Spook Country

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Spook Country is only the third of William Gibson’s novels that I have read. The first—and, I have to say, best—was Pattern Recognition. Spook Country shares with it the same sense of incipient danger amidst a cultural malaise spiked with a curious hope. It also shares the wealthy and enigmatic Hubertus Bigend. If you’ve read and liked Pattern Recognition, you will like Spook Country. I highly recommend it.

Some of the claims in the book are too bizarre to be true, yet they are. For example, one character tells the protagonist, Hollis Henry, that a staggering $12 billion was sent to Iraq and distributed without any oversight or monetary controls. This was true; you can read about it here. One shipment consisted of shrinked-wrapped hundred dollar bills totaling over $2 billion. That’s nearly a ton of currency. The money was not US taxpayer funds; it was seized Iraqi assets, so it belonged to the Iraqis. Nevertheless, you can imagine the potential for abuse and corruption with that much money flowing freely into a war zone. If you can’t, Gibson can.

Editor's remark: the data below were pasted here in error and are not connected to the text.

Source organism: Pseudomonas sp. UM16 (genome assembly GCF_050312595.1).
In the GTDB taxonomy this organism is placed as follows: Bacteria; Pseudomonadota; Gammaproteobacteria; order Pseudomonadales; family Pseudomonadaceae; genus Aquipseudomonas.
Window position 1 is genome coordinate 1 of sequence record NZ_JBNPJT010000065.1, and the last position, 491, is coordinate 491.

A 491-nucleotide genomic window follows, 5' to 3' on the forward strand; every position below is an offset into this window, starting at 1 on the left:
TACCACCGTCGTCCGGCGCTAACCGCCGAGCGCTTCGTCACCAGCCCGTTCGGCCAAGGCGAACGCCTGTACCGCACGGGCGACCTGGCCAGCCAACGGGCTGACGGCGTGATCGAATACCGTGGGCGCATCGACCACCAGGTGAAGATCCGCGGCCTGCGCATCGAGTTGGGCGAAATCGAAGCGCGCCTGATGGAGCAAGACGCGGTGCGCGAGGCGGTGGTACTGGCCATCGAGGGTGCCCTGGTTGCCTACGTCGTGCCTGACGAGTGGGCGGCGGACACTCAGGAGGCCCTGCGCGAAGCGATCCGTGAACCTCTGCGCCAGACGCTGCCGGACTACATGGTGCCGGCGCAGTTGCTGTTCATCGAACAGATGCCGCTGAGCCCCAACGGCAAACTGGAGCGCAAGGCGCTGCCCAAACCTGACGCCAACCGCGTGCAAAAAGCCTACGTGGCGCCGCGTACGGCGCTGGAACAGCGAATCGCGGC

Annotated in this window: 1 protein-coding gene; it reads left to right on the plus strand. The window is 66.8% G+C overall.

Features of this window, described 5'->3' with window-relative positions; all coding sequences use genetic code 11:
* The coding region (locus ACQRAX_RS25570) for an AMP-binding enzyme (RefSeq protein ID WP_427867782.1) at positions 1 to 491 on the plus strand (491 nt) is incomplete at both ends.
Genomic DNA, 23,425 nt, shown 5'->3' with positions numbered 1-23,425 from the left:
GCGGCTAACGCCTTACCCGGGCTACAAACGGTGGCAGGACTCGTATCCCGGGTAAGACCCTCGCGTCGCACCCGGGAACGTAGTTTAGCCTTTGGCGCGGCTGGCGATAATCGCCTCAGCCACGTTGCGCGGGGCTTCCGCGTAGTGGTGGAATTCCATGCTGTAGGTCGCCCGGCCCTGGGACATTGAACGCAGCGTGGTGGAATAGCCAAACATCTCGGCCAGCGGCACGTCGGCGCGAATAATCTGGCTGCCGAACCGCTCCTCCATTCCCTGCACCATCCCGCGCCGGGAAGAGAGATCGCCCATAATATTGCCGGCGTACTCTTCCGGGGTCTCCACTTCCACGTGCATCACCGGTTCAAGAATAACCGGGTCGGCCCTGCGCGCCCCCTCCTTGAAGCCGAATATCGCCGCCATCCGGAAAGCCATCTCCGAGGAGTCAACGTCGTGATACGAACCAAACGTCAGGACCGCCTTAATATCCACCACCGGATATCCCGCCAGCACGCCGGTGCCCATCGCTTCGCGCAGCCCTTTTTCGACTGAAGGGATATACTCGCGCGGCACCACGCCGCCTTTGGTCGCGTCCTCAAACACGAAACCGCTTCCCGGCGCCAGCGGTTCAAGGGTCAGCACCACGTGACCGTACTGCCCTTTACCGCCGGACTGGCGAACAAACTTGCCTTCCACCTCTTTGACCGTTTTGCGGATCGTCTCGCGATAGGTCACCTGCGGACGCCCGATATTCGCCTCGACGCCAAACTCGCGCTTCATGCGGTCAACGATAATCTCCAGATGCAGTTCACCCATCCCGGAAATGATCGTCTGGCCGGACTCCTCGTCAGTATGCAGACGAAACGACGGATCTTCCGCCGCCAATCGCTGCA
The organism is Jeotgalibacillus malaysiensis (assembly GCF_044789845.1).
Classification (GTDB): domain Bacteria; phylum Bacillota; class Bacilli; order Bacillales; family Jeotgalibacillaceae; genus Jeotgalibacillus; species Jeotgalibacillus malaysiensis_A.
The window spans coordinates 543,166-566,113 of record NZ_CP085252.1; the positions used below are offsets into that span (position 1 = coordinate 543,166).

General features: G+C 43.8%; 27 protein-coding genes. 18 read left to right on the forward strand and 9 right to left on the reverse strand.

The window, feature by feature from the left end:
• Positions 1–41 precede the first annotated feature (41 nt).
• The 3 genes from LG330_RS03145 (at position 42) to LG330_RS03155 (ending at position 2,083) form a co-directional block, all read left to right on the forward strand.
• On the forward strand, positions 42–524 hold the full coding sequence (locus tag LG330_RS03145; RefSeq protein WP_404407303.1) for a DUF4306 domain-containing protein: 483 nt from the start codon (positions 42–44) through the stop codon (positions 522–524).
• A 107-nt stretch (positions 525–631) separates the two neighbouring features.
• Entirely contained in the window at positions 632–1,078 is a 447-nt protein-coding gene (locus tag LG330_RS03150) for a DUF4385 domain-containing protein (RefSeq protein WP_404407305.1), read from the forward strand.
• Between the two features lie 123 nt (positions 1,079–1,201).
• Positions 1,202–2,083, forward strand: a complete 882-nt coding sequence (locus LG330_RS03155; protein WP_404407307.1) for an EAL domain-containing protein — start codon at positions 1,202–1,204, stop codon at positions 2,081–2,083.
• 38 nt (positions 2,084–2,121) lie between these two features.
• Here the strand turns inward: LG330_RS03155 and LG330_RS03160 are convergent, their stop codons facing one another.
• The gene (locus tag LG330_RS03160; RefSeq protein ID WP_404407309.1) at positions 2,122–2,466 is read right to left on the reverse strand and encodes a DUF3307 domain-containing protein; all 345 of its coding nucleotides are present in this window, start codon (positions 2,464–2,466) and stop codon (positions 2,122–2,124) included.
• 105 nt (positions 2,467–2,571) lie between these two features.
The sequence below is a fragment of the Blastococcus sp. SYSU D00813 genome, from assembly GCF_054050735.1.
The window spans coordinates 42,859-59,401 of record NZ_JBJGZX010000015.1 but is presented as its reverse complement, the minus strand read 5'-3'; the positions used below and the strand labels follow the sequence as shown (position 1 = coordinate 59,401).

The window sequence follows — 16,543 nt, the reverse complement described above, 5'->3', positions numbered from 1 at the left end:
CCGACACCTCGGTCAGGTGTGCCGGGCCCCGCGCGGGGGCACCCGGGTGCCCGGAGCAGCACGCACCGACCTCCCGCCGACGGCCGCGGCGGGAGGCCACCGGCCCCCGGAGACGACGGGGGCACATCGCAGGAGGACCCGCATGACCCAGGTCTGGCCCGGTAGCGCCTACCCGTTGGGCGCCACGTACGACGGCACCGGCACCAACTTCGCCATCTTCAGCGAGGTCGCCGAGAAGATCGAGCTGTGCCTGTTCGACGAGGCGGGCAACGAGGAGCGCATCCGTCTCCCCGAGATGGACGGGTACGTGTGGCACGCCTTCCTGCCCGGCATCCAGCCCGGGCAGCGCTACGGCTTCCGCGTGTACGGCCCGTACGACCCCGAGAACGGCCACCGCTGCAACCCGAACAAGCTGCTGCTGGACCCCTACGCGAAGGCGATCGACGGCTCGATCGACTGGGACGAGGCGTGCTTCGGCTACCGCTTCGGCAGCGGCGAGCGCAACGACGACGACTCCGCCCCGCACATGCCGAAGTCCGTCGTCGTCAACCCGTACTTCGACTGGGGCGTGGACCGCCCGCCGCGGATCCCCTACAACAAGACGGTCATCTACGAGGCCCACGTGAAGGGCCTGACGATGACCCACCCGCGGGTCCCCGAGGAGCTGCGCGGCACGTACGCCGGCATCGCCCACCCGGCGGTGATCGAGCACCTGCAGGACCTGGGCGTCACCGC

Like other books by Gibson, Spook Country requires careful reading and attention. Gibson seems to have an encyclopedic knowledge of recent—and not so recent—popular culture. His characters are comfortable with Google, GPS systems, and Internet-enabled phones. Comfortable but also distrustful. The book follows three characters whose stories seem at first unrelated. The switch from one story to another was disorienting at first, but quickly took on a rythmn of it s own. It was a fascinating and satisfying read.

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